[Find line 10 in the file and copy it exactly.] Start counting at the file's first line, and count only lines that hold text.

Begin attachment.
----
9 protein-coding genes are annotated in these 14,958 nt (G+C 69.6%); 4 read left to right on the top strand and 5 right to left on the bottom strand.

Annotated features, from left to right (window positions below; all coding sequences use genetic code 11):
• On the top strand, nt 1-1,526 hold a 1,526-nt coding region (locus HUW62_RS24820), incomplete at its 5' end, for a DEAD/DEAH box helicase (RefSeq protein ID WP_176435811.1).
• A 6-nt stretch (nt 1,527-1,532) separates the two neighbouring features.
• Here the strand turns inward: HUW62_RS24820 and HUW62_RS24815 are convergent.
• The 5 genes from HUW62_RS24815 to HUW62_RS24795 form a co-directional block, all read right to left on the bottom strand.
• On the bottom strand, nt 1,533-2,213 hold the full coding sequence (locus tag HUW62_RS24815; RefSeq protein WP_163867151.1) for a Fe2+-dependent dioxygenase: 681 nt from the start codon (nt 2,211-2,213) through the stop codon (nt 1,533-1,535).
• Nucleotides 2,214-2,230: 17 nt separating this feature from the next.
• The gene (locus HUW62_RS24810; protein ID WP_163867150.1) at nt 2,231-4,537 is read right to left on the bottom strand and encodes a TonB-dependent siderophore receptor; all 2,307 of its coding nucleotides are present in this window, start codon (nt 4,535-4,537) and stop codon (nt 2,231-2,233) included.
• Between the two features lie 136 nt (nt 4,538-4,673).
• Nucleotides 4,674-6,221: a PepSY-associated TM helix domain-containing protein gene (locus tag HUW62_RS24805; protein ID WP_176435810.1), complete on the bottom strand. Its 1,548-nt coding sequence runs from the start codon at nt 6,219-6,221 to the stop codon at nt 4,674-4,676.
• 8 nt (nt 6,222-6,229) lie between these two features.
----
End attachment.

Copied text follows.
• Between the two features lie 136 nt (nt 4,538-4,673).